April 2023

Welcome to Wrexham

Michael Bettencourt | Scene4 Magazine

Michael Bettencourt

This is something that caught us by surprise on Hulu after we finished watching Reservation Dogs: a documentary about Ryan Reynolds and Rob McElhenney buying a Welsh football team and taking viewers through the first year of that odyssey. (There will be, it seems, a second season.)

During its 18 episodes (!), each about 30 minutes in length, we learn many things about how football intersects with fathers and sons, a town's (curated) working-class history, the politics of the United Kingdom, the power relations among owners, players and fans, and the masochistic psychology of fandom.

While someone called it a real-life version of Ted Lasso, I think that undercuts the existential importance of, first, the team to the town's welfare as a town and, second, the indefinable but essential spirit that a community needs to be a community and not just a loose affiliation of selfish needs and the political alliances to achieve them (a lá Margaret Thatcher).

And there's also something a bit deeper about being working class, however that's defined, and the way this financialized capitalist system constantly extracts what it can from people while only grudgingly giving back resources to keep the workers alive and available for more extraction.

Whether it's Wrexham or the Philadelphia of McElhenney, the lower tiers of the society see their connections to sports not only as a matter of pride but also of resistance. Yes, the teams are corporate enterprises, but they also function as containers where people, unable to voice displeasure or dissatisfaction or fear or dismay in most of the institutions that govern their lives, can let those sentiments loose and find, no matter how ersatz, some measure of relief, pride and purpose (and, let us not forget, hooliganism).

The other thing I noticed, though it wasn't emphasized, was the differences in vibe between the rich Americans and their workers, that is, the team players. When the two of them visited the locker room after a loss and tried to buck up the players' spirits, I could see how inauthentic the action looked, even if it was well intended on their part – it was the bosses coming along to the workers to tell them everything will be all right and then leaving to go their insulated redoubts while the others trundle off to their homes and bills and worries about whether they'll have contracts in the coming months.

In a strange way, it recapitulated the earlier centuries of steel work and coal mining that formed the character of the town, a time of exploitation and class antagonism. I wasn't sure how to read the faces of the players: it's one thing to have angel investors come along and save the club, another to have them physically in your presence expecting you to react to their consolations. I wondered if they were a bit embarrassed and perhaps annoyed, as if being dragooned into some sort of play for the cameras.

Some online reviews, especially in Vulture, point this out: that the documentary seems to be about the travails (tragic, comedic, melancholic) about two rich white men who quixotically take on something about which they know nothing just because they can do it. Nicholas Quah and Kathryn VanArendonk in their "Welcome to Wrexham Is Kind of Bizarre, Right?," quote VanArendonk from an earlier piece she wrote where she said, "As a show, it's like watching celebrity gods descending to earth and deciding to fuck around with the mortals because it's better than being bored."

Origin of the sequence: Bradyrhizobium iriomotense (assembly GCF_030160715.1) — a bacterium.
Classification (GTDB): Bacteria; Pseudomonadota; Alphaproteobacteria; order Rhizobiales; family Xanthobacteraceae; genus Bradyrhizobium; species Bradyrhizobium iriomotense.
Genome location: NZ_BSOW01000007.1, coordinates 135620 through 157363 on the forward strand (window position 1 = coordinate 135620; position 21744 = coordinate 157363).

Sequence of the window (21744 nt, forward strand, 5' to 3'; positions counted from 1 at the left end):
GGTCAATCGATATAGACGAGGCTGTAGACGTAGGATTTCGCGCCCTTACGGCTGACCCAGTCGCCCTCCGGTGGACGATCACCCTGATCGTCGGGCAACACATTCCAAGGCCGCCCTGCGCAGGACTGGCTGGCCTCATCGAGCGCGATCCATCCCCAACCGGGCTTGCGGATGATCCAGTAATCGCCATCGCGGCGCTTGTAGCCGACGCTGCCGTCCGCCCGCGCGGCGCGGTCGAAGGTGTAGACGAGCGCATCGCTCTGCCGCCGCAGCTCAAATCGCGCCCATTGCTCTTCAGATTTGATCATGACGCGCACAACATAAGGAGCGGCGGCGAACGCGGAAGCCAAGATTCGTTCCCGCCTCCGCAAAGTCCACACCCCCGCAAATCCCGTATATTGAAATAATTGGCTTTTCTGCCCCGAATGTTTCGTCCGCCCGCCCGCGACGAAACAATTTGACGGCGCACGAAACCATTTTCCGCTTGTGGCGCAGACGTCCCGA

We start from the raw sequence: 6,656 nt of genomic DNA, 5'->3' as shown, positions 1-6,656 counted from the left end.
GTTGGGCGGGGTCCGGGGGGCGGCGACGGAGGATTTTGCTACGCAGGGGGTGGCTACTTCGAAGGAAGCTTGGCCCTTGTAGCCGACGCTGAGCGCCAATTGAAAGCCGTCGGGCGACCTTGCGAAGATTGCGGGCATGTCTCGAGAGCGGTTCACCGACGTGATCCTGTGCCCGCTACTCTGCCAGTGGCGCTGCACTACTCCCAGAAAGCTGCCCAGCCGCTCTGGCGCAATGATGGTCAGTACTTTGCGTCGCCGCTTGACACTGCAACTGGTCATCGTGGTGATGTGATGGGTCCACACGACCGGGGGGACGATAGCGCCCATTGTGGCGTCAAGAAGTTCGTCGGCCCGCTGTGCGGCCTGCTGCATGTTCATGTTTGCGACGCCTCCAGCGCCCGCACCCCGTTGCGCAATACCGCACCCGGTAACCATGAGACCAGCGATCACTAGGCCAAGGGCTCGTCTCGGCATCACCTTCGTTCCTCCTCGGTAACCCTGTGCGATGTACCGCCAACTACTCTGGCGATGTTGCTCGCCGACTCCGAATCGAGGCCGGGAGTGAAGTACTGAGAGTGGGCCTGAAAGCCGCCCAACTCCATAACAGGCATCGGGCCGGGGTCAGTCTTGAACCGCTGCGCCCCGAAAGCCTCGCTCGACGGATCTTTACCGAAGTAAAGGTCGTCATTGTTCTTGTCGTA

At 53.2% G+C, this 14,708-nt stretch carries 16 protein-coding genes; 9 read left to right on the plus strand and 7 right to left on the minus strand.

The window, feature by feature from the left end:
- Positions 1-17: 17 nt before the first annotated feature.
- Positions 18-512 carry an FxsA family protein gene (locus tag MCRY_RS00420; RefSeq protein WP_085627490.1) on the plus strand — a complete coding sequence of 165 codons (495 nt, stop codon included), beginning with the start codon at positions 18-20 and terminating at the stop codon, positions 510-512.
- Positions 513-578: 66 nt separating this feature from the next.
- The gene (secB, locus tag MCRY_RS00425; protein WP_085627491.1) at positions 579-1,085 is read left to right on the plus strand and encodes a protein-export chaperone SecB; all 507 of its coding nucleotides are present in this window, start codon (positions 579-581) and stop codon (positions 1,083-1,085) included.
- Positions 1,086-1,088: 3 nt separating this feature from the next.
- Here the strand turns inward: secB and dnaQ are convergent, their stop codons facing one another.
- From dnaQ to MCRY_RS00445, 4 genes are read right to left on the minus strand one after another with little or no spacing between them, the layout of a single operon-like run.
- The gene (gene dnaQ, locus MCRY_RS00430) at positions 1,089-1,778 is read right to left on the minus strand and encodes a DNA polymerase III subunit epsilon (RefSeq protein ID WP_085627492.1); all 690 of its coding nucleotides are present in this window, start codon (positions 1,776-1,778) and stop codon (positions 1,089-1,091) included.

Quah adds that "There is almost certainly a good story to be told here about a small football club that's going through the experience of bizarre new ownership without centering the owners, but for all sorts of reasons, we were never going to get that."

Perhaps things will change in a second set of episodes, though nothing much can happen until Wrexham's season ends, which will be in mid-year, which means, given the production time it takes to edit and assess, nothing until fall 2023. Not sure what a second television season really means. The draw of the first season was that it wasn't a first season but a documentary about a football team's season. A second season seems to now categorize the town and team as actors in a production process rather than residents of a city living out their real-life challenges: Wrexham has become a product owned by RR and RM, whose business needs could warp the thing they are trying to keep authentic (but "authentic" in a highly curated fashion, that curation again driven by needs and interests that may only be tangentially connected to the real lives of the Wrexhamites).

I guess the gods must have their diversions. We'll see.

(Quick update as of March 16, 2023: Ryan Reynolds just sold Mint Mobile, of which he is part owner, to T-Mobile in a $1.35 billion deal. I am sure the citizens of Wrexham have taken notice.)


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Michael Bettencourt is an essayist and a playwright.
He writes a monthly column and is
a Senior Writer and columnist for Scene4.
Continued thanks to his "prime mate"
and wife, María-Beatriz.
For more of his columns, articles, and media,
check the Archives.

©2023 Michael Bettencourt
©2023 Publication Scene4 Magazine




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